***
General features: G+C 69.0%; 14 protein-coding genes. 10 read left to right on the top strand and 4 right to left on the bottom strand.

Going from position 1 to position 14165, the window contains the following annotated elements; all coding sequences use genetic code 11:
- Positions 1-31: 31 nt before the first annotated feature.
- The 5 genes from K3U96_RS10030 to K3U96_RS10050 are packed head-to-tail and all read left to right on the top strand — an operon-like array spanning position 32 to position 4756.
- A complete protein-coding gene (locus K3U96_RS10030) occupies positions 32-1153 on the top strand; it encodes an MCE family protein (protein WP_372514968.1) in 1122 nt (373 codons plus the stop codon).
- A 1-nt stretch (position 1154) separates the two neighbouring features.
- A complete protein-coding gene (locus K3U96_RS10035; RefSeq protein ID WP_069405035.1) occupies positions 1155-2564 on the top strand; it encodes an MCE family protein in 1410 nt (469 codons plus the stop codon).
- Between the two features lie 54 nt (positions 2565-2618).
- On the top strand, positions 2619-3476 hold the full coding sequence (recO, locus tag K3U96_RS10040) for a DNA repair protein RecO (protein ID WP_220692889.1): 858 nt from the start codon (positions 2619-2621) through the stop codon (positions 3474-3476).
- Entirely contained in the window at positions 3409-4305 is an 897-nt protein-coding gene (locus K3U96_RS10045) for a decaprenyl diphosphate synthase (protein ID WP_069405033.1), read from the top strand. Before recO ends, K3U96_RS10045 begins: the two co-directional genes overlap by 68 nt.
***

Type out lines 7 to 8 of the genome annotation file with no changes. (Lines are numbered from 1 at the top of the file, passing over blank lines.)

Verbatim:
- A complete protein-coding gene (locus K3U96_RS10035; RefSeq protein ID WP_069405035.1) occupies positions 1155-2564 on the top strand; it encodes an MCE family protein in 1410 nt (469 codons plus the stop codon).
- Between the two features lie 54 nt (positions 2565-2618).